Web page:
After years of missing it, I decided to finally attend this year. That and the fact that Raul Esparza was in the lineup. After seeing him at the Kennedy Center in Chess, it was hard to resist another chance to see him perform. Seeing as I randomly discovered he'd be there one night scrolling through Facebook, and that tickets were still reasonably priced a month out, I decided to go for it. Also, it would require an evening in New York alone, which sounds sad when I say it like that, but I actually quite enjoy it. I can do nerdy things like wander the city looking for street art or walk 10 blocks to eat the perfect egg sandwich, and no one judges me. 

The trip had all the trappings of a perfect night. And yet, that's not exactly what happened...

Arriving at the Wyndham New Yorker (great, reasonably priced, Midtown hotel if you need one!) all was still well.  I had no other plans until my dinner reservation an hour later, so I decided to scroll through Twitter, where MCC had posted a photo of the lineup for the evening's show with no Raul Esparza in sight. I was bummed to say the least. While the other performers were great, he was the real draw for me. But I decided to stay positive (like the weirdo that I am) and assume it was just an oversight.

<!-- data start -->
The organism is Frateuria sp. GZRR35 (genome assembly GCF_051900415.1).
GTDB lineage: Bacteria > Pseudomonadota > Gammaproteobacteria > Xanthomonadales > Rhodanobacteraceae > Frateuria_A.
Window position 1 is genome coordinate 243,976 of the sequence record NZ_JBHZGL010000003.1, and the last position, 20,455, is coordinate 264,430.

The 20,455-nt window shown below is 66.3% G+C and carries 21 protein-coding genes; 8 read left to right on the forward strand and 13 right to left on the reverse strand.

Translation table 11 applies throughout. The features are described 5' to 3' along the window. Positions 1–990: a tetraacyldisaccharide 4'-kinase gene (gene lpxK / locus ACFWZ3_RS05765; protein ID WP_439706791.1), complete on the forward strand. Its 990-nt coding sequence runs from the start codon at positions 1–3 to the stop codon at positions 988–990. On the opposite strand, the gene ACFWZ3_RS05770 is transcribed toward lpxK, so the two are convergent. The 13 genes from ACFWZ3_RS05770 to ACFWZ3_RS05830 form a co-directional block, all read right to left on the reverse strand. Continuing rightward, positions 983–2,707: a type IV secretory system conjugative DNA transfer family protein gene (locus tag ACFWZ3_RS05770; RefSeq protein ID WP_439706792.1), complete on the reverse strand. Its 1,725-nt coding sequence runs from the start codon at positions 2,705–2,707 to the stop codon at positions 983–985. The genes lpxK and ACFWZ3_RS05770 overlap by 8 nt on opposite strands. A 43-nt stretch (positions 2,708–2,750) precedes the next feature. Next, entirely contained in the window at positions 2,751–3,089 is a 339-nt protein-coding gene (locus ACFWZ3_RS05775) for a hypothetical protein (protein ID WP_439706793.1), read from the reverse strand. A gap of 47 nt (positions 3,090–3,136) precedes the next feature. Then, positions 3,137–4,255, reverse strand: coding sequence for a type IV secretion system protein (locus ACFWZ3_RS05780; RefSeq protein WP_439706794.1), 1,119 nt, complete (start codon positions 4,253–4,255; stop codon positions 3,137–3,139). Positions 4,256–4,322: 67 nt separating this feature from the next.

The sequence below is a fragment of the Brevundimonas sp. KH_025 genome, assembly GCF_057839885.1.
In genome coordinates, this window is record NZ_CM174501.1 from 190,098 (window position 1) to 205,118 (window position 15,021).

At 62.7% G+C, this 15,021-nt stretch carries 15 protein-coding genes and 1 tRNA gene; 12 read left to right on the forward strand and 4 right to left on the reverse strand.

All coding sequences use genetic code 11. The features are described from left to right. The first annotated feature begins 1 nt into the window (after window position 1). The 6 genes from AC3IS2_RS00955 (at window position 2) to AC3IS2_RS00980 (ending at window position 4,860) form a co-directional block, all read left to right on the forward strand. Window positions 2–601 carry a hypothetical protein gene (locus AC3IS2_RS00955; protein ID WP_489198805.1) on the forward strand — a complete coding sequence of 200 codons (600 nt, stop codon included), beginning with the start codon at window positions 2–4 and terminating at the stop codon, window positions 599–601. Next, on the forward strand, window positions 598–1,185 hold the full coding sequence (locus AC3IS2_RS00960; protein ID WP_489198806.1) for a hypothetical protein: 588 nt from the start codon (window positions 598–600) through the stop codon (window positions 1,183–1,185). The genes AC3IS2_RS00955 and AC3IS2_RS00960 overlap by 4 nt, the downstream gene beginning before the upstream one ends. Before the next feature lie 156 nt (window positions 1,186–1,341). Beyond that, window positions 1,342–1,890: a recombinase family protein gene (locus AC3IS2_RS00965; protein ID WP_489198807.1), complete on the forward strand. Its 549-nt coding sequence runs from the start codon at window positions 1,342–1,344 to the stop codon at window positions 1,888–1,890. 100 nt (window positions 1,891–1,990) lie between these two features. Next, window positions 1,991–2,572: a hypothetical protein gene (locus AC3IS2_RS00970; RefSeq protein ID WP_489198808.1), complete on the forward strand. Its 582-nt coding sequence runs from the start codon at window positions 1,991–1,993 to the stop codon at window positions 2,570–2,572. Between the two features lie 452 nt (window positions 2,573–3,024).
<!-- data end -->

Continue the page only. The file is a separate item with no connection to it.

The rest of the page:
After a so-so dinner (fab hotel, not so fab restaurant), my grumpiness had not subsided, but I went back to my room to get ready for the late concert. Without sharing too much, in the hour it took me to get dressed, I endured a faulty shower that's only temperature seemed to be molten lava, I stuck my fingernail through not one, but two pairs of nylons and for some reason, even though I don't drink alcohol, my eyes looked like I'd been drinking all day. The gods were really piling it on, it would seem.